That flexibility is great, but itís also very expensive. By the time youíve bought the lens, the drawtube, a helical focuser (which you could fit in various places), some extensions and adapter rings to get it to focus and finally an eyepiece holder, you will have spent the equivalent of a very decent small fast-food APO.

If you want to upgrade the Mini 45ED to a 60mm ED lens the cost goes up even more and can easily get into premium 60mm APO (Takí FS60/Tele Vue TV60) territory and beyond.


The Mini Borg 45ED is an F7.2 ED doublet. Itís an apochromat Ė it says so on the dew shield. Indeed, whilst we donít know what type of ĎEDí glass they used, you might expect that a 45mm F7 ED doublet would be effectively false-colour-free. After all, thatís the same recipe as the much larger TV-85, which has an excellent reputation.

Interestingly, youíll note that the 45ED OTA is 40g heavier than the 50 Achro, despite being physically identical. Is this the result of all those heavy metal atoms in the ED glass (joking, I hope).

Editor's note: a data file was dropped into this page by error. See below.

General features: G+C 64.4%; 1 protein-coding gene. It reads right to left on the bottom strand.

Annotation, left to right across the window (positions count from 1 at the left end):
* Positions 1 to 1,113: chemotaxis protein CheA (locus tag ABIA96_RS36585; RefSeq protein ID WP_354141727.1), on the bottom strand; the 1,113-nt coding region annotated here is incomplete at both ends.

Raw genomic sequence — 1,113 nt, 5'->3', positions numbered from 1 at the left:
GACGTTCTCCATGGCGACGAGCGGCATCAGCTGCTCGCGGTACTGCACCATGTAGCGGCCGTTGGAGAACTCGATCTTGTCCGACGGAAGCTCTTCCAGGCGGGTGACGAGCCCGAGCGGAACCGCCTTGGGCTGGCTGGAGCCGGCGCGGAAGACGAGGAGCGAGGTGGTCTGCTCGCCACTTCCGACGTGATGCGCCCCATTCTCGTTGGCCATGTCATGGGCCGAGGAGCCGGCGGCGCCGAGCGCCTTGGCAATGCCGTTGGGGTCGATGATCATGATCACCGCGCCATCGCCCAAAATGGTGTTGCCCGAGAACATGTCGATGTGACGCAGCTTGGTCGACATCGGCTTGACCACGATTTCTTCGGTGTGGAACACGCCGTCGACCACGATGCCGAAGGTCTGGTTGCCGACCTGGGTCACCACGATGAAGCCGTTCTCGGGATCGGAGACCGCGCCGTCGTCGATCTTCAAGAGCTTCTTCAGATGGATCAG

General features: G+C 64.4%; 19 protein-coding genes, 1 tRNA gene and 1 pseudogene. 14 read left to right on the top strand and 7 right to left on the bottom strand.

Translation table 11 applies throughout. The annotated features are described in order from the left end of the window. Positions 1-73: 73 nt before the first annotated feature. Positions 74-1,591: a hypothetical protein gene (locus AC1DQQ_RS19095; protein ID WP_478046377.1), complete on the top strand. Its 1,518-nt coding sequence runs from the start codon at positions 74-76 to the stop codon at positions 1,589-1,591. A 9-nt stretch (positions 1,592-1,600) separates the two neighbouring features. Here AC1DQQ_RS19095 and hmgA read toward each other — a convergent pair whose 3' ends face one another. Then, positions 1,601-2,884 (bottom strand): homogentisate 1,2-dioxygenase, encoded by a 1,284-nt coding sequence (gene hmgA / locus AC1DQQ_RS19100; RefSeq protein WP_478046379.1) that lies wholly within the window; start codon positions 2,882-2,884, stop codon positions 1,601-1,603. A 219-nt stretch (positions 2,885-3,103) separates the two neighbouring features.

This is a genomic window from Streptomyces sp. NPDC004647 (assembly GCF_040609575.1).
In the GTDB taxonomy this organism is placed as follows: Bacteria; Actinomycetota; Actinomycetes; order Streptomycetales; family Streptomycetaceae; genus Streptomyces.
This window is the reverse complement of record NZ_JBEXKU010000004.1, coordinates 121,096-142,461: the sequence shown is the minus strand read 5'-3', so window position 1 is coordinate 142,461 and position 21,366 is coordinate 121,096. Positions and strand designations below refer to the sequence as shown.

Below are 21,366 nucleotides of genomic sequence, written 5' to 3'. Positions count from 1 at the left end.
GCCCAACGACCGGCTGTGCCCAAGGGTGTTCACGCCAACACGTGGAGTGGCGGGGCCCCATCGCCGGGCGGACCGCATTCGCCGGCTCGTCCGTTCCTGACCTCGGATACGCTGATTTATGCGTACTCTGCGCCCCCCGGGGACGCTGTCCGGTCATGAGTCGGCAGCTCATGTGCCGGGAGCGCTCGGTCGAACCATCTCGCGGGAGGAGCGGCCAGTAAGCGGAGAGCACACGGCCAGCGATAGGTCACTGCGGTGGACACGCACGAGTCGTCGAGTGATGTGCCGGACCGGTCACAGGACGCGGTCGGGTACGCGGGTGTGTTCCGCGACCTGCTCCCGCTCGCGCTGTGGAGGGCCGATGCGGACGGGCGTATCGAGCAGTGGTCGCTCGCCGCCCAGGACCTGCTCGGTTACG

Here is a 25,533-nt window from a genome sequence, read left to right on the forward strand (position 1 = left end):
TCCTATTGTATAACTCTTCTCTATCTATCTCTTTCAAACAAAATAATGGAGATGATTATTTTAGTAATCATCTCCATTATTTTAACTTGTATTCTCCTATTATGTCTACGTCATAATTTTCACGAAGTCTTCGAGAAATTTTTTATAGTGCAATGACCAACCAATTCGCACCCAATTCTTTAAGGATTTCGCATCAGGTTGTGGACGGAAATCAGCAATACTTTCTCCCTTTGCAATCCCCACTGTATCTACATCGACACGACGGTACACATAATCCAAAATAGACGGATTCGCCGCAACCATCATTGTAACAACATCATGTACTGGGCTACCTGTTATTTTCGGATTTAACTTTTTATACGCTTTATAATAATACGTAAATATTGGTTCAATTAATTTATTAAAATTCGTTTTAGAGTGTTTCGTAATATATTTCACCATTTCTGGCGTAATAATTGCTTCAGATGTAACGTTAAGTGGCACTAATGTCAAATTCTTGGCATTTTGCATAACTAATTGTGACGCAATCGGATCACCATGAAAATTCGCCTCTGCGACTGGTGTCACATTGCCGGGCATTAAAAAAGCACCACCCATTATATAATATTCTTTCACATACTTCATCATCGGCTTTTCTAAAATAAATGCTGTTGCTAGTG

This is the standard basic MiniBorg set, except that it needs an extension tube due to the 75mm extra focal length of the 45ED objective. You could build a Series 80 tube set using a bit of Borg magic in the form of adapter #7459 (see below).

In the case of this Mini Borg OTA, the objective is attached to a simple draw tube. The OTA construction is light weight, but high quality, with a nicely blacked inside, a single knife-edge baffle and no plastic.

The threads on the lens cell and the back of the drawtube are standard M57 and so all sorts of accessories Ė camera adapters, push fit eyepiece holders, helical focusers etc Ė can be attached in a huge range of configurations.